Question VPN question noob

kater1

Senior member
Jan 2, 2000
378
4
81
Hey all,

I am completely new to VPNs and am needing some advice on how they would work for me. My home network is as follows.

Edgerouter X 100gb internet
1 NAS
Various android phones
Various security cameras
Smart things hub
5 computers
Computer "A" running a security camera software and a pet grooming store front software. Headless system. Log in with TeamViewer as needed.
Computer "B" is a chrome book that connects to "A" via internet to access grooming software. Uses a app.
Other 3 computers basic web browsing.

All computers access the NAS as file server.

All the android phones access the security cameras directly via a app (Ip Cam Viewer)

If I setup a VPN,

1. Can I have it so that everything on the local network can still see and interact with each other without jumping through hoops?

2. Can I use my Android devices to connect to the cameras without installing any special app?

3. Will TeamViewer be able to be used still from local machine to local machine?

Thanks for any information.

Sent from my Pixel 3 using Tapatalk
 

WelshBloke

Lifer
Jan 12, 2005
28,316
5,394
126
What are you trying to do? Connect to your router securely from "outside" your network or connect to the Internet securely from "inside" your network?

I couldn't quite work out how all your stuff was arranged. Is all your equipment on your side of your router?

I have two VPNs that I use. My router is set up to be a vpn server so I can connect to it when I'm out and about and use remote desktop on my home PCs.
I have another VPN that I use if I want to connect securely to the Internet and I'm not sure how secure the connection I'm using is. That VPN server is a commercial one that isn't controlled by me.
 

kater1

Senior member
Jan 2, 2000
378
4
81
What are you trying to do? Connect to your router securely from "outside" your network or connect to the Internet securely from "inside" your network?

I couldn't quite work out how all your stuff was arranged. Is all your equipment on your side of your router?

.
I am trying to connect to my home network from outside. All the hardware I listed is behind my router. I am worried because I have to open up certain ports for the IP cameras to be accessible from the WAN.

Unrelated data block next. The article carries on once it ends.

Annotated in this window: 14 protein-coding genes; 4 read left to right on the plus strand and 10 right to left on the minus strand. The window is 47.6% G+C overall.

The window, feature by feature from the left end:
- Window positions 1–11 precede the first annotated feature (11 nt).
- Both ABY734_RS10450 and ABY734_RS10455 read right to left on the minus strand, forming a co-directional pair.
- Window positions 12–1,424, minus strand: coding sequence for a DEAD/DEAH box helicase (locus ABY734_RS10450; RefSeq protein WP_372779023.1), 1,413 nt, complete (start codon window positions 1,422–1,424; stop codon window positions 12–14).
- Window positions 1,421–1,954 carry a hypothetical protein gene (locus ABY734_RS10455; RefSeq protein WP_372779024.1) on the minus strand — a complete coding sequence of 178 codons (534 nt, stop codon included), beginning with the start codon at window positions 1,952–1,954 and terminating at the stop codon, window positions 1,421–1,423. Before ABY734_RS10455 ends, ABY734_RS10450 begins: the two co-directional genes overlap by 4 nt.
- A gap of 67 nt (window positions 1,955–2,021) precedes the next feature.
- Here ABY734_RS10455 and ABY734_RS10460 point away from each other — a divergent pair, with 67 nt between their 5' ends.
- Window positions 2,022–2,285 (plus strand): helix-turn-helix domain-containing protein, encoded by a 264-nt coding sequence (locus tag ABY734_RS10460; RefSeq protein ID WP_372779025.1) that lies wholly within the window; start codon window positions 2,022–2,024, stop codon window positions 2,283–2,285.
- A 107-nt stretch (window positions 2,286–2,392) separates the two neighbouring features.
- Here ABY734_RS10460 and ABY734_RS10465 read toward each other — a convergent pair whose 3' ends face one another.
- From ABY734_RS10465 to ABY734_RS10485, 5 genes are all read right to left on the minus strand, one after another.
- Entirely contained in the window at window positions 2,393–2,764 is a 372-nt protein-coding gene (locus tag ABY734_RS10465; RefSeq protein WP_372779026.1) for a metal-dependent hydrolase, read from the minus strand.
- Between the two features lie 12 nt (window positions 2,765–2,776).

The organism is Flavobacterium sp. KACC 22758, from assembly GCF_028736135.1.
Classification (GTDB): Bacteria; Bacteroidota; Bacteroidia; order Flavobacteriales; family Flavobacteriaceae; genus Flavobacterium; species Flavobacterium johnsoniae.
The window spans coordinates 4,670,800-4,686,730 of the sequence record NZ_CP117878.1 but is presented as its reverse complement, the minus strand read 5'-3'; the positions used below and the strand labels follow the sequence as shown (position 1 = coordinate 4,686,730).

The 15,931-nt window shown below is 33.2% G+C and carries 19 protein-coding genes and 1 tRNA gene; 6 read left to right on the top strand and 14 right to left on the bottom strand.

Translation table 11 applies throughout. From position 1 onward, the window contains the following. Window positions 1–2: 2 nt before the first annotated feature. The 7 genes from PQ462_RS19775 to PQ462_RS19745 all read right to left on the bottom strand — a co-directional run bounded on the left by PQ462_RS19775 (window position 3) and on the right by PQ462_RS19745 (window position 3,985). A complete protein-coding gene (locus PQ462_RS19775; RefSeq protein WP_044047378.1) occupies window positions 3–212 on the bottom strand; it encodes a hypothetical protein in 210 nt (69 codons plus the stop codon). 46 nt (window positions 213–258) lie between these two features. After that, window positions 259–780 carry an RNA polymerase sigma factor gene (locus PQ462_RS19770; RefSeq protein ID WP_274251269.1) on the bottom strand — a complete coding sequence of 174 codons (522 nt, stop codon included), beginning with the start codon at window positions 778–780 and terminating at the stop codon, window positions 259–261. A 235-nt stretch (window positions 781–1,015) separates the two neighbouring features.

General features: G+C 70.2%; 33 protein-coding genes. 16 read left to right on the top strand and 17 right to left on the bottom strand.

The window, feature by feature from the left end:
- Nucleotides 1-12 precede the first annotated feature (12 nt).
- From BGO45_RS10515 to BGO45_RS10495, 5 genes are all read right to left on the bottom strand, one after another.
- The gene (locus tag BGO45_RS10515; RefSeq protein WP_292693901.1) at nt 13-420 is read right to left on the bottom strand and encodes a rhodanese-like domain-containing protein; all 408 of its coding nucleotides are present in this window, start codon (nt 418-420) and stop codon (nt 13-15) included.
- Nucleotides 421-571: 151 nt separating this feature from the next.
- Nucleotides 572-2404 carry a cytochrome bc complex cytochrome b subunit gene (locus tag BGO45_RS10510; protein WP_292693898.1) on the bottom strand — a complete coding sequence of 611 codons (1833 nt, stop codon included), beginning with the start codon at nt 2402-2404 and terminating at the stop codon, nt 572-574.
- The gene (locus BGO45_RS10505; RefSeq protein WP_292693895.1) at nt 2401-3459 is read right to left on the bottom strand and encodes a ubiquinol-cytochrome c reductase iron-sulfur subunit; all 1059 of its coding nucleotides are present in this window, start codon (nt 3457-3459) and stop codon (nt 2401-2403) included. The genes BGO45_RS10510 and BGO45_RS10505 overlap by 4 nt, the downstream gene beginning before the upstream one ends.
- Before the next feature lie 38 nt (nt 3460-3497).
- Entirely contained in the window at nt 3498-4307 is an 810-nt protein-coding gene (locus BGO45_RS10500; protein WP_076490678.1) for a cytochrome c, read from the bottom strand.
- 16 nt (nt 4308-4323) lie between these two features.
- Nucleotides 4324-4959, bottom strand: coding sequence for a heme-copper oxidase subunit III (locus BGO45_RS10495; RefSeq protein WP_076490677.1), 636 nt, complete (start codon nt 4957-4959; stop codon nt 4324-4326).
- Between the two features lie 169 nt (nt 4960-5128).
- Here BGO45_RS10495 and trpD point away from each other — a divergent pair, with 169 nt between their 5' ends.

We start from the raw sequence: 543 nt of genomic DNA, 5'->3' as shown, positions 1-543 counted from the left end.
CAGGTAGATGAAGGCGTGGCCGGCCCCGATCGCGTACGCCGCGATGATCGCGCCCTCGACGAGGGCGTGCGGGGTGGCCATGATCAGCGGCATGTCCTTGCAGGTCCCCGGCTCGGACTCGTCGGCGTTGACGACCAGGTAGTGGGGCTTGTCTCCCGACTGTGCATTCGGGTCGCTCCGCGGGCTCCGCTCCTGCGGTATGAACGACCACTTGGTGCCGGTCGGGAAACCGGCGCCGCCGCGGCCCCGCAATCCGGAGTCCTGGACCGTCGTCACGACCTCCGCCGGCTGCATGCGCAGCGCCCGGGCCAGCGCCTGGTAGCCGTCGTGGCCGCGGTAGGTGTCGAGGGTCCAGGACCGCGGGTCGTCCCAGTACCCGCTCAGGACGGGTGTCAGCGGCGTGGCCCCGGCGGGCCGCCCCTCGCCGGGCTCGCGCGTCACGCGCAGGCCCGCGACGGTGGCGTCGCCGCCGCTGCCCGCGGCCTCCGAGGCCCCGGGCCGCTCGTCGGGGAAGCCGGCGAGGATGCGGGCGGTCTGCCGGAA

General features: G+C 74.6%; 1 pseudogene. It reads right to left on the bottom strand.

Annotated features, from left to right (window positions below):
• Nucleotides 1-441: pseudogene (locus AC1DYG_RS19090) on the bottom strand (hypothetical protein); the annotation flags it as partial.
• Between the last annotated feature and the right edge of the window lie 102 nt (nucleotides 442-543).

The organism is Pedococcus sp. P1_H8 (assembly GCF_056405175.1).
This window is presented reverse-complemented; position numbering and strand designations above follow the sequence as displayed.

The edge router has L2TP built in. It is just not configured.

"Ubiquiti - EdgeRouter X" https://www.ui.com/edgemax/edgerouter-x/

Sent from my Pixel 3 using Tapatalk
 

WelshBloke

Lifer
Jan 12, 2005
28,316
5,394
126
OK. I am using an Asus router but I'd imagine the setup is similar. Page 45 in the manual!
You'll need to setup your router as a VPN server and download openVPN on your devices.
 

mv2devnull

Golden Member
Apr 13, 2010
1,403
95
91
If you haven't already tried a VPN, you're missing out on some crucial online security and privacy features. In short, a VPN acts as an intermediary during your online activity. Instead of directly accessing a website, a VPN will access that website on your behalf
Not quite.

Lets take (non-VPN) setup (#1):
PC---home router---ISP routers---Anandtech server
The home router does NAT; it masquerades the addresses of PC and other devices.
ISP routers and AT server see that packets originate from the public IP address of the home router, even though they really come from the PC.
Note that your browser connects to AT with HTTPS -- the packets are encrypted.

Lets take almost similar traffic (#2):
PC---home router---ISP routers---VPN server
Now either PC or home router runs a VPN client that connects to server. Traffic is seen as before.
All traffic between VPN client and server is encrypted -- ISP routers see only "VPN traffic", not matter what the actual payload is.

Now we have VPN (as hallacathy sees it, #3):
PC===VPN server---ISP routers---Anandtech server
The === is the connection shown in #2.
The VPN server does NAT; it masquerades the addresses of VPN clients.
ISP routers and AT server see that packets originate from the public IP address of the VPN server, even though they really come from your PC.

The traffic you generate towards AT server can be traced back to VPN server and from VPN server back to your home router. The latter part requires authority to get that from the owner of the VPN server, just like one needs collaboration from your ISP to link the IP address of your home router to you.



What OP was asking is the "traditional VPN":
Roadwarrior (#4):
Laptop---Internet Cafe---ISP routers---home router---home camera
The Laptop is the VPN client. The home router the the VPN server that routes between VPN tunnel and home LAN. The Laptop can connect to camera.

You could get the same without VPN, if you had port forwarding in the home router, but that is less flexible, has no authentication like the VPN has, and does not encrypt all traffic that goes through the --Internet Cafe---ISP routers--.
 

fkoehler

Member
Feb 29, 2008
159
81
101
Might not apply or be worth your time, however you might find running your own VPN cheaper at Digital Ocean, https://www.digitalocean.com/solutions/vpn/

Or you might be able to get away with a small SBC/RPi(?) running a firewall like https://forums.raspberrypi.com/viewtopic.php?t=287720

Haven't looked into this fully yet, however if your app supports it you might be able to get away with a SOCKS proxy. Or maybe not.

In the end, might be easier to keep your VPN if they support split tunneling, or switch to one that does. https://www.comparitech.com/blog/vpn-privacy/best-vpn-split-tunneling/
 

ASK THE COMMUNITY